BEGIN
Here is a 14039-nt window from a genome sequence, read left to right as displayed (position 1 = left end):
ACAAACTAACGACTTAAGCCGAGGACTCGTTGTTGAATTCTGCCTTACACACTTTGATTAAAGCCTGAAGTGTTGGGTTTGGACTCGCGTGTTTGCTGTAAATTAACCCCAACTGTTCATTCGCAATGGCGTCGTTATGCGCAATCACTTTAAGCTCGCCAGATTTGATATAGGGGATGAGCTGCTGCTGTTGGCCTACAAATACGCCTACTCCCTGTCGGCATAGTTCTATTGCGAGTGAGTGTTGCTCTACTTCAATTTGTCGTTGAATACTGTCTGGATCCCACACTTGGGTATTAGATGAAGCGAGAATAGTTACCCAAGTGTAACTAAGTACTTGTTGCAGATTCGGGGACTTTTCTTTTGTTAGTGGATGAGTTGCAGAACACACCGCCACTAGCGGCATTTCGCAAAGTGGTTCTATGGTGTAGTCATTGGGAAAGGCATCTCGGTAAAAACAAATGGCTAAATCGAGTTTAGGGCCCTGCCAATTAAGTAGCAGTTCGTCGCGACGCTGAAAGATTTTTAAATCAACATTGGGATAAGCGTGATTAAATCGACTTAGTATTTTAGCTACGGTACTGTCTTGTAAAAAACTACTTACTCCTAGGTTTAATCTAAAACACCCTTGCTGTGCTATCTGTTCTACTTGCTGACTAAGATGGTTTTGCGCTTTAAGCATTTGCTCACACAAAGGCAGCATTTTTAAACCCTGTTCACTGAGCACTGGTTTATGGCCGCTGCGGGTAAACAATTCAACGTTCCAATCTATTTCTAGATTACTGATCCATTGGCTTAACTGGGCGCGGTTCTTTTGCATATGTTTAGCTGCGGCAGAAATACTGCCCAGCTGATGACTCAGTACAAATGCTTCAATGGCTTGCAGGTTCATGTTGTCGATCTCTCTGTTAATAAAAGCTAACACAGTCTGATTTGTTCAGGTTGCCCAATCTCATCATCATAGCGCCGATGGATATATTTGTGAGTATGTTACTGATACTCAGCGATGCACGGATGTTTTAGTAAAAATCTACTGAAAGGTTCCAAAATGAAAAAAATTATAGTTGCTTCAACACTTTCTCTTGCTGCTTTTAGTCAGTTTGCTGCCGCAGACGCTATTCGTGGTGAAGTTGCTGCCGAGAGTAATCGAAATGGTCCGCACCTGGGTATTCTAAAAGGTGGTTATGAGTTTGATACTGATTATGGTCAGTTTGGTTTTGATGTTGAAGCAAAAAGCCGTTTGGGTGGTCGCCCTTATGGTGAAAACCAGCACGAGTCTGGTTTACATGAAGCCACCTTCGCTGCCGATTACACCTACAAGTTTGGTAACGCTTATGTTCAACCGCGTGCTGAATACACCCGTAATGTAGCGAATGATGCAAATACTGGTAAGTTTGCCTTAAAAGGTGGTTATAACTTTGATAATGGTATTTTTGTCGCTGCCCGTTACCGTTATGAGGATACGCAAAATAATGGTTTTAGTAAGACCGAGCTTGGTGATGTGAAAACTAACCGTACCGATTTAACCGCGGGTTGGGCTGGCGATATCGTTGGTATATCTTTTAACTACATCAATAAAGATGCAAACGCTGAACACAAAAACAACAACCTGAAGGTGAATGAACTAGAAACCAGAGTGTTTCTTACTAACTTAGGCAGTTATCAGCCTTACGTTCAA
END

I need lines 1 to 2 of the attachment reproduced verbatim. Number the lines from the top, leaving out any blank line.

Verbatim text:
Here is a 14039-nt window from a genome sequence, read left to right as displayed (position 1 = left end):
ACAAACTAACGACTTAAGCCGAGGACTCGTTGTTGAATTCTGCCTTACACACTTTGATTAAAGCCTGAAGTGTTGGGTTTGGACTCGCGTGTTTGCTGTAAATTAACCCCAACTGTTCATTCGCAATGGCGTCGTTATGCGCAATCACTTTAAGCTCGCCAGATTTGATATAGGGGATGAGCTGCTGCTGTTGGCCTACAAATACGCCTACTCCCTGTCGGCATAGTTCTATTGCGAGTGAGTGTTGCTCTACTTCAATTTGTCGTTGAATACTGTCTGGATCCCACACTTGGGTATTAGATGAAGCGAGAATAGTTACCCAAGTGTAACTAAGTACTTGTTGCAGATTCGGGGACTTTTCTTTTGTTAGTGGATGAGTTGCAGAACACACCGCCACTAGCGGCATTTCGCAAAGTGGTTCTATGGTGTAGTCATTGGGAAAGGCATCTCGGTAAAAACAAATGGCTAAATCGAGTTTAGGGCCCTGCCAATTAAGTAGCAGTTCGTCGCGACGCTGAAAGATTTTTAAATCAACATTGGGATAAGCGTGATTAAATCGACTTAGTATTTTAGCTACGGTACTGTCTTGTAAAAAACTACTTACTCCTAGGTTTAATCTAAAACACCCTTGCTGTGCTATCTGTTCTACTTGCTGACTAAGATGGTTTTGCGCTTTAAGCATTTGCTCACACAAAGGCAGCATTTTTAAACCCTGTTCACTGAGCACTGGTTTATGGCCGCTGCGGGTAAACAATTCAACGTTCCAATCTATTTCTAGATTACTGATCCATTGGCTTAACTGGGCGCGGTTCTTTTGCATATGTTTAGCTGCGGCAGAAATACTGCCCAGCTGATGACTCAGTACAAATGCTTCAATGGCTTGCAGGTTCATGTTGTCGATCTCTCTGTTAATAAAAGCTAACACAGTCTGATTTGTTCAGGTTGCCCAATCTCATCATCATAGCGCCGATGGATATATTTGTGAGTATGTTACTGATACTCAGCGATGCACGGATGTTTTAGTAAAAATCTACTGAAAGGTTCCAAAATGAAAAAAATTATAGTTGCTTCAACACTTTCTCTTGCTGCTTTTAGTCAGTTTGCTGCCGCAGACGCTATTCGTGGTGAAGTTGCTGCCGAGAGTAATCGAAATGGTCCGCACCTGGGTATTCTAAAAGGTGGTTATGAGTTTGATACTGATTATGGTCAGTTTGGTTTTGATGTTGAAGCAAAAAGCCGTTTGGGTGGTCGCCCTTATGGTGAAAACCAGCACGAGTCTGGTTTACATGAAGCCACCTTCGCTGCCGATTACACCTACAAGTTTGGTAACGCTTATGTTCAACCGCGTGCTGAATACACCCGTAATGTAGCGAATGATGCAAATACTGGTAAGTTTGCCTTAAAAGGTGGTTATAACTTTGATAATGGTATTTTTGTCGCTGCCCGTTACCGTTATGAGGATACGCAAAATAATGGTTTTAGTAAGACCGAGCTTGGTGATGTGAAAACTAACCGTACCGATTTAACCGCGGGTTGGGCTGGCGATATCGTTGGTATATCTTTTAACTACATCAATAAAGATGCAAACGCTGAACACAAAAACAACAACCTGAAGGTGAATGAACTAGAAACCAGAGTGTTTCTTACTAACTTAGGCAGTTATCAGCCTTACGTTCAA